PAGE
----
Thursday, January 7, 2010

Cadillac Plans...

Oh, you should only be so lucky as to have one of these.

Of course, you'd be contributing to the ever-rising cost of Health Care.

Now, while one of my least favorite Progressives, Rep. Raul Grijalva (D-AZ) is saying that President Obama is violating a campaign pledge by supporting the Excise Tax in the Senate Health Bill in a (hopefully) futile attempt to kill the bill, Sen. John Kerry (D-MA) posts (at Huffington Post of all places) why Rep. Grijalva is full of @#$%.

First, striking this provision from the final bill will make it much more difficult to pass final health reform legislation in the Senate and that's a huge mistake when we're closer than ever to completing a journey that began with Harry Truman. If passing health care reform was easy, it would've happened decades ago. It's not. It requires tough choices. And it's worth it.

Second, this is an idea that will help health reform succeed in the long run. It will create competition and place sunshine on the process of pricing health insurance premiums.

Third, it will help control future health care costs without -- I repeat without -- directly taxing employees. Unlike a cap on the existing tax exclusion of health insurance benefits, which I oppose, this provision will not require employees to include a portion of their employer provided benefits as part of their taxable wages.

Fourth, the excise tax included in the Senate-passed health care bill will affect only a small portion of the very highest cost health plans -- a total of 3% of premiums in 2013. The vast majority of health plans fall below the thresholds set in the Senate plan and would be completely unaffected by the provision. In addition, the Senate plan provides special protections to plans held by workers in high-risk professions -- like police and firefighters -- as well as by those over 55.

Fifth, for the small sub-set of plans that are affected, the likely impact will be to increase workers' wages. MIT economist Jon Gruber recently found that the excise tax included in the Senate bill would lead employers to raise wages by $223 billion between 2010 and 2019. In 2019, wages for those affected by the provision will be higher by about $660 per household. I repeat -- raise wages. After spending years and years hearing from workers tired of seeing their unions forced to spend all of their energy at the bargaining table just to hold on to health care instead of negotiating for better wages, we now have a way to help increase wages and improve health care simultaneously.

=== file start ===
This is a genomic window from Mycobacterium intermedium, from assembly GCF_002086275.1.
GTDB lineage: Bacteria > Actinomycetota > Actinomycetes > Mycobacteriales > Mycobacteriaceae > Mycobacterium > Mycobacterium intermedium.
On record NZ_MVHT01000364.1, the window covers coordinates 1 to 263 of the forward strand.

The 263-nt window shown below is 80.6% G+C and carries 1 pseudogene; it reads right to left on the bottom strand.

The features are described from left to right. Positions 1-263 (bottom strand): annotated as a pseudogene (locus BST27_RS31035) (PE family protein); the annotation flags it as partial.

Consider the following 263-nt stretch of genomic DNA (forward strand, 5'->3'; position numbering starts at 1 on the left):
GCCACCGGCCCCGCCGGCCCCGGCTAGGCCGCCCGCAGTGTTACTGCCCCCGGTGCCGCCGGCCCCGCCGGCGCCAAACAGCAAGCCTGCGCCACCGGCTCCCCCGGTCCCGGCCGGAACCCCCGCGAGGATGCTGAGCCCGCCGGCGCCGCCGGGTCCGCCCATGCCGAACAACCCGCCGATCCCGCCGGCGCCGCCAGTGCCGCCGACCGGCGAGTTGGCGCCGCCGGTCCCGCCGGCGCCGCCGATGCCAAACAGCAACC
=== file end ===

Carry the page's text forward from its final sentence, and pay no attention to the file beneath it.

Look, make no mistake, I didn't cook this idea up because I think it's the best or the only way to improve health care -- but it's a good idea that also helps get health care passed. And if there's one thing Ted Kennedy taught us all, it's that in legislating on core issues, you seize those moments and marry the practical and the policy.

Does the Senate-passed bill cast too broad a net by setting the excise tax threshold too low? Yes. This could affect some of the hardest working American families. So let's fix it, not nix it. I believe the final health care reform bill will include appropriate adjustments to preserve its cost containing benefits while increasing the fairness of this provision. But let's get back to the business of doing that instead of fighting to kill a provision that improves health care -- and improves the chances of passing health care this month.

The article that convinced me of the importance of the Excise Tax is here, written by Erza Klein.

Over the course of this debate, I've repeatedly talked with union leaders and analysts who wanted to convince me of their side. One of the arguments they frequently used was that they had negotiated their contracts knowing that a dollar in health benefits was worth more than a dollar in wages, because it's exempt from taxation. That, of course, is exactly the problem. The current system sets up an incentive for workers to prefer that relatively more of their total compensation comes in the form of health benefits than wages. At a time when we need pressures to control costs, that's an incentive to increase them. As the CWA example shows, a lot of people have benefited from this system up until now, but at some point, we need to call a stop to it.